If not him it would be someone else, it was supposed to be Walery Slawek , but was pretty much pushed to the margin (a terrible loss in my opinion - the man was almost a crystal clean).
Rydz was nominated the GISZ because he had no political ambitions - funny how things can change.
Apparently from the trimvirate of Mościcki - Beck and Śmigły only he was seen as a possible 'substitute' for Piłsudski.
The difference was that propaganda became more noisy after 1935 and that Piłsudski would kill with his stare (or some extremely vulgar, soldier's insult) anyone even trying to propose to make him some sort of a guru (he never abandoned this certain anti-establishment attitude he developed for his entire life).
Perhaps that was because Rydz wasn't popular when he took his share of power and had to be for the colonel government's political system to work - so the propaganda machine had to do what is could.
However it is a mistake to think it was just the usual quest for power and political rivalry.
Those people simply belived the times are hard and only them can guide Poland through the storm - that is because they were resistence leaders, former fighters so people who believed in a swift action and taking hard choices noone else could take while they saw political debate as relatively fruitless.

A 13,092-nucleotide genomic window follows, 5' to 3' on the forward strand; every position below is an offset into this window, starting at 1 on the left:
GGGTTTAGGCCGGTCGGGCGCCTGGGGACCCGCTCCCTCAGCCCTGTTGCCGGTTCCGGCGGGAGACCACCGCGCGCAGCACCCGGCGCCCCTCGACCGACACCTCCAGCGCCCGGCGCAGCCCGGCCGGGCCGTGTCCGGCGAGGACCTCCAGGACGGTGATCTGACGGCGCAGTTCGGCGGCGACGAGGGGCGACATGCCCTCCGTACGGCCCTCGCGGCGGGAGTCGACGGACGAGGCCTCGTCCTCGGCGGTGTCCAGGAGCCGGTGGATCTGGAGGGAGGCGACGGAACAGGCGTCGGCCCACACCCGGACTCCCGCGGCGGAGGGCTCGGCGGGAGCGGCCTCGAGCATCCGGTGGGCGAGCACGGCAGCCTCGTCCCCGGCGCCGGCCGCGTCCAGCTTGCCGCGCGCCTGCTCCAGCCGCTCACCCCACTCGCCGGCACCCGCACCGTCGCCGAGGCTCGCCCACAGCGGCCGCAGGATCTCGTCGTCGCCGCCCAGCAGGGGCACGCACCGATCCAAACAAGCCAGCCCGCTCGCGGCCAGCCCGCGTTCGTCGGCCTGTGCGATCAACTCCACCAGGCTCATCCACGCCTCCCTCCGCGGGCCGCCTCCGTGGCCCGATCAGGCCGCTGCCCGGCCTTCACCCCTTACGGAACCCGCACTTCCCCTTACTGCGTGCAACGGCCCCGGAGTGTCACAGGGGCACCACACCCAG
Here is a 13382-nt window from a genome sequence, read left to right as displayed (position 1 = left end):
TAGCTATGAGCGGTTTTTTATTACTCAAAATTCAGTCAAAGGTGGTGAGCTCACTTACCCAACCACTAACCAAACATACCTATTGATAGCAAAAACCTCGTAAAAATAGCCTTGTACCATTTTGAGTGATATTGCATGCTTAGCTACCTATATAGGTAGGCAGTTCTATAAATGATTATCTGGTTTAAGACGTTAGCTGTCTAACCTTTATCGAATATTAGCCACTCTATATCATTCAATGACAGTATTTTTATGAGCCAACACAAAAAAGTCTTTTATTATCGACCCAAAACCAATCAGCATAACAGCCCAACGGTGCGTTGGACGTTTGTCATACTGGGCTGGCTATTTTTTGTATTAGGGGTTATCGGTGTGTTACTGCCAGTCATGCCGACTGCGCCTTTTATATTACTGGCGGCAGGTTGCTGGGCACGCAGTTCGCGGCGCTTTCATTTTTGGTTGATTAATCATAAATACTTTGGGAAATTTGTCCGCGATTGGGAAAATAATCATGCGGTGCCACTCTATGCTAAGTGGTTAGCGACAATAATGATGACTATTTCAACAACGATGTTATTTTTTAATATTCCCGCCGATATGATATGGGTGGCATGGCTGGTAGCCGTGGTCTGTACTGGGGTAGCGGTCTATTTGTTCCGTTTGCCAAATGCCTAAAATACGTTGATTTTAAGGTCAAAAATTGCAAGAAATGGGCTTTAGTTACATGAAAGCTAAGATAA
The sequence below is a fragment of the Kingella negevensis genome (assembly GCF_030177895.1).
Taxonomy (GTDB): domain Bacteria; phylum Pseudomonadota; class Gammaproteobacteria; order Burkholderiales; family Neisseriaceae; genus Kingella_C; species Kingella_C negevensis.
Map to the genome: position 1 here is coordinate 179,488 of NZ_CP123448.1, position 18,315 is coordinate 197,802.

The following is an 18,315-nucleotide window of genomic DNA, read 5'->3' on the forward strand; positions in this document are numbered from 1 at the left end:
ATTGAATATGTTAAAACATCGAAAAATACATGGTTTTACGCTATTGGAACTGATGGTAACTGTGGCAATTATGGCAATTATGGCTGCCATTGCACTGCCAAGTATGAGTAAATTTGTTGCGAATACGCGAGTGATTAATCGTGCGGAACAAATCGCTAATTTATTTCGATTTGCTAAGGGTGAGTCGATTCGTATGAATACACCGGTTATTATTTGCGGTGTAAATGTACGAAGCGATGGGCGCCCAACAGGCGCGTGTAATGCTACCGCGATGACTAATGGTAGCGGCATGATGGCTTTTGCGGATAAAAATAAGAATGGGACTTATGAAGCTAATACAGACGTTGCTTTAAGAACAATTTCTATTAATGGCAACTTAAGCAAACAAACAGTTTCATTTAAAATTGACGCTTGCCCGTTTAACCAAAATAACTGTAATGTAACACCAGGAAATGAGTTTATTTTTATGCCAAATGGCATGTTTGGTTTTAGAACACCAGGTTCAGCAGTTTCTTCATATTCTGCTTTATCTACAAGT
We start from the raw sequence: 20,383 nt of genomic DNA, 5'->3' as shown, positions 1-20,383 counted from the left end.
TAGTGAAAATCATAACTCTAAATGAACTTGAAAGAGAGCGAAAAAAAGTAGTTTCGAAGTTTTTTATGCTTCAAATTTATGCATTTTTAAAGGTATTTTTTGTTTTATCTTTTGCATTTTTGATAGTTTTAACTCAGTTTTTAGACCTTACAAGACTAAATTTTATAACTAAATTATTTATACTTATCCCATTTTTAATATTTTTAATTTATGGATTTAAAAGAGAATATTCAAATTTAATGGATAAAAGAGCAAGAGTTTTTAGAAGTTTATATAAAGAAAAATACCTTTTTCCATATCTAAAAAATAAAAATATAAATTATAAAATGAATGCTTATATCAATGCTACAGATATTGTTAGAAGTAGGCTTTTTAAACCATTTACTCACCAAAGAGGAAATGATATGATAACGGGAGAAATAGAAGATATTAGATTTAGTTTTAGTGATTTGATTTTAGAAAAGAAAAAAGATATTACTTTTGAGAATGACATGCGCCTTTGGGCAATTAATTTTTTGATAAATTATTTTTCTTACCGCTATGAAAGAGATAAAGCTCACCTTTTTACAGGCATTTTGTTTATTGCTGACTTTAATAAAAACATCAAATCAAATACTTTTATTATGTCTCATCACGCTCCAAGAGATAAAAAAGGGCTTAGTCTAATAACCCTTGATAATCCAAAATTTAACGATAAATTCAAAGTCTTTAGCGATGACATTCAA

So the form might be similar in some forms, but it was closer to the New deal style propaganda than to 'Ein Volk, ein reich, ein fuhrer' stuff.
The respect the military traditionally had/has in Poland also played its part, so did the cult of heroism which produced the generation which later survived some most incredible hardship.
It is arguable if it was necessary, but perhaps there was no other choice - III Republic-style constitution provided much instability especially if mixed with political partizanship (which was the case) - some people really felt that Poland cannot afford risking it with barely a year of relative peace so they moved in...
Kemalism overall can be considered the most similar example.
And where those were not present ? The situation was indeed tense, but like on a frying pan everything was accelerated political, social, ethnical conflicts - the bottom line is the state acted to strike at extremism and that the only disloyal ethnical group were Germans (majority did, exceptions didn't - like admiral Unrug for example).presence of nationalist organizations, etc.
Again for the purpose of this AAR it is your choice alone - except that the 'bolshevik' and "German agent' Piłsudski would be laughing at anyone calling him right-wing.Had Germany not defeated Poland so early in the war, I suspect Poland would have become more and more right wing...at least that's the basis of this AAR.
Actually I personally consider him along with Jan Zamoyski and possibly Adam Czartoryski one of most impressive political minds in Polish history.